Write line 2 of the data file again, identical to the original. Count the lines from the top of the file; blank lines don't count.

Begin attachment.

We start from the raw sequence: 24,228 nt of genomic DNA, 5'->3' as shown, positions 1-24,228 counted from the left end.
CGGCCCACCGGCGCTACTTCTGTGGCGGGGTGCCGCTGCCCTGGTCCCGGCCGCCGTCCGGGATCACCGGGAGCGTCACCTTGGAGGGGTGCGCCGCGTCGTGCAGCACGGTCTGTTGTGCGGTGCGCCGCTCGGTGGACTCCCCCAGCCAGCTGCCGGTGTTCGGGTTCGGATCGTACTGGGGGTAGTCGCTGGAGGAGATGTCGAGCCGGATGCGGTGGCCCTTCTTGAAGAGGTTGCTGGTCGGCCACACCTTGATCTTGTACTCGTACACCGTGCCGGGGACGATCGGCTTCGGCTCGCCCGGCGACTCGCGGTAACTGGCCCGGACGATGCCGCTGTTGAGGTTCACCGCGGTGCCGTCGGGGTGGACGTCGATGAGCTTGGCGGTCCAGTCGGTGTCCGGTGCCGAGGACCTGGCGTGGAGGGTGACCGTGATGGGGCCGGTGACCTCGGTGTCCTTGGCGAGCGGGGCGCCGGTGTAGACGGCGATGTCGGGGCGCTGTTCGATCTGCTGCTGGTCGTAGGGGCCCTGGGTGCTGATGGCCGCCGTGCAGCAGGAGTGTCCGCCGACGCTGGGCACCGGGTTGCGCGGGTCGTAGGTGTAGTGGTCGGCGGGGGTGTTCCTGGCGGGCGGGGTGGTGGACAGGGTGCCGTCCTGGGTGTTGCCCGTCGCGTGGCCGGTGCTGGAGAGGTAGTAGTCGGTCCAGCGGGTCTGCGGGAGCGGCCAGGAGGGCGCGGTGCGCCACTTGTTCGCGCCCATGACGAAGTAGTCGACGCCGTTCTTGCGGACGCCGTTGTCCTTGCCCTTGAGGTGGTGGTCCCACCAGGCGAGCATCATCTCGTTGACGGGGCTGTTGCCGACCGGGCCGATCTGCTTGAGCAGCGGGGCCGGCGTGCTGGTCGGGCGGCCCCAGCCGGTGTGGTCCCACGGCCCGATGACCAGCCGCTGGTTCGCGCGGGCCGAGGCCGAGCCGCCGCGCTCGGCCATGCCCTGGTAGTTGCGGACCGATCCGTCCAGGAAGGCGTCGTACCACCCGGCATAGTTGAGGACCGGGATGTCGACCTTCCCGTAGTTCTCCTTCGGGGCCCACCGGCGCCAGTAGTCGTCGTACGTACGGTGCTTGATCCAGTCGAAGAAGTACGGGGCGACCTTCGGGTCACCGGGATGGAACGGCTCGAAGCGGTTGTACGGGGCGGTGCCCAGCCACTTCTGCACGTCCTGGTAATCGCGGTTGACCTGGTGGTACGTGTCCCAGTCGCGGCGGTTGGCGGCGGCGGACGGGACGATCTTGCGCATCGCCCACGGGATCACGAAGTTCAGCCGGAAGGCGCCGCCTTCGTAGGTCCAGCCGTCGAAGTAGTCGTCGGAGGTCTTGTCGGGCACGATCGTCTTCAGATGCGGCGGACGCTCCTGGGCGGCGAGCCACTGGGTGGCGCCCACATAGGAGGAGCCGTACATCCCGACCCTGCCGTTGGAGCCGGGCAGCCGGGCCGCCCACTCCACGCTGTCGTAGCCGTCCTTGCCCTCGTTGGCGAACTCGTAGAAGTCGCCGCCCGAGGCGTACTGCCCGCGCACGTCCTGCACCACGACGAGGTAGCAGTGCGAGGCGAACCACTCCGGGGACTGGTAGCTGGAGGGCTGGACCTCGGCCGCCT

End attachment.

CGGCCCACCGGCGCTACTTCTGTGGCGGGGTGCCGCTGCCCTGGTCCCGGCCGCCGTCCGGGATCACCGGGAGCGTCACCTTGGAGGGGTGCGCCGCGTCGTGCAGCACGGTCTGTTGTGCGGTGCGCCGCTCGGTGGACTCCCCCAGCCAGCTGCCGGTGTTCGGGTTCGGATCGTACTGGGGGTAGTCGCTGGAGGAGATGTCGAGCCGGATGCGGTGGCCCTTCTTGAAGAGGTTGCTGGTCGGCCACACCTTGATCTTGTACTCGTACACCGTGCCGGGGACGATCGGCTTCGGCTCGCCCGGCGACTCGCGGTAACTGGCCCGGACGATGCCGCTGTTGAGGTTCACCGCGGTGCCGTCGGGGTGGACGTCGATGAGCTTGGCGGTCCAGTCGGTGTCCGGTGCCGAGGACCTGGCGTGGAGGGTGACCGTGATGGGGCCGGTGACCTCGGTGTCCTTGGCGAGCGGGGCGCCGGTGTAGACGGCGATGTCGGGGCGCTGTTCGATCTGCTGCTGGTCGTAGGGGCCCTGGGTGCTGATGGCCGCCGTGCAGCAGGAGTGTCCGCCGACGCTGGGCACCGGGTTGCGCGGGTCGTAGGTGTAGTGGTCGGCGGGGGTGTTCCTGGCGGGCGGGGTGGTGGACAGGGTGCCGTCCTGGGTGTTGCCCGTCGCGTGGCCGGTGCTGGAGAGGTAGTAGTCGGTCCAGCGGGTCTGCGGGAGCGGCCAGGAGGGCGCGGTGCGCCACTTGTTCGCGCCCATGACGAAGTAGTCGACGCCGTTCTTGCGGACGCCGTTGTCCTTGCCCTTGAGGTGGTGGTCCCACCAGGCGAGCATCATCTCGTTGACGGGGCTGTTGCCGACCGGGCCGATCTGCTTGAGCAGCGGGGCCGGCGTGCTGGTCGGGCGGCCCCAGCCGGTGTGGTCCCACGGCCCGATGACCAGCCGCTGGTTCGCGCGGGCCGAGGCCGAGCCGCCGCGCTCGGCCATGCCCTGGTAGTTGCGGACCGATCCGTCCAGGAAGGCGTCGTACCACCCGGCATAGTTGAGGACCGGGATGTCGACCTTCCCGTAGTTCTCCTTCGGGGCCCACCGGCGCCAGTAGTCGTCGTACGTACGGTGCTTGATCCAGTCGAAGAAGTACGGGGCGACCTTCGGGTCACCGGGATGGAACGGCTCGAAGCGGTTGTACGGGGCGGTGCCCAGCCACTTCTGCACGTCCTGGTAATCGCGGTTGACCTGGTGGTACGTGTCCCAGTCGCGGCGGTTGGCGGCGGCGGACGGGACGATCTTGCGCATCGCCCACGGGATCACGAAGTTCAGCCGGAAGGCGCCGCCTTCGTAGGTCCAGCCGTCGAAGTAGTCGTCGGAGGTCTTGTCGGGCACGATCGTCTTCAGATGCGGCGGACGCTCCTGGGCGGCGAGCCACTGGGTGGCGCCCACATAGGAGGAGCCGTACATCCCGACCCTGCCGTTGGAGCCGGGCAGCCGGGCCGCCCACTCCACGCTGTCGTAGCCGTCCTTGCCCTCGTTGGCGAACTCGTAGAAGTCGCCGCCCGAGGCGTACTGCCCGCGCACGTCCTGCACCACGACGAGGTAGCAGTGCGAGGCGAACCACTCCGGGGACTGGTAGCTGGAGGGCTGGACCTCGGCCGCCT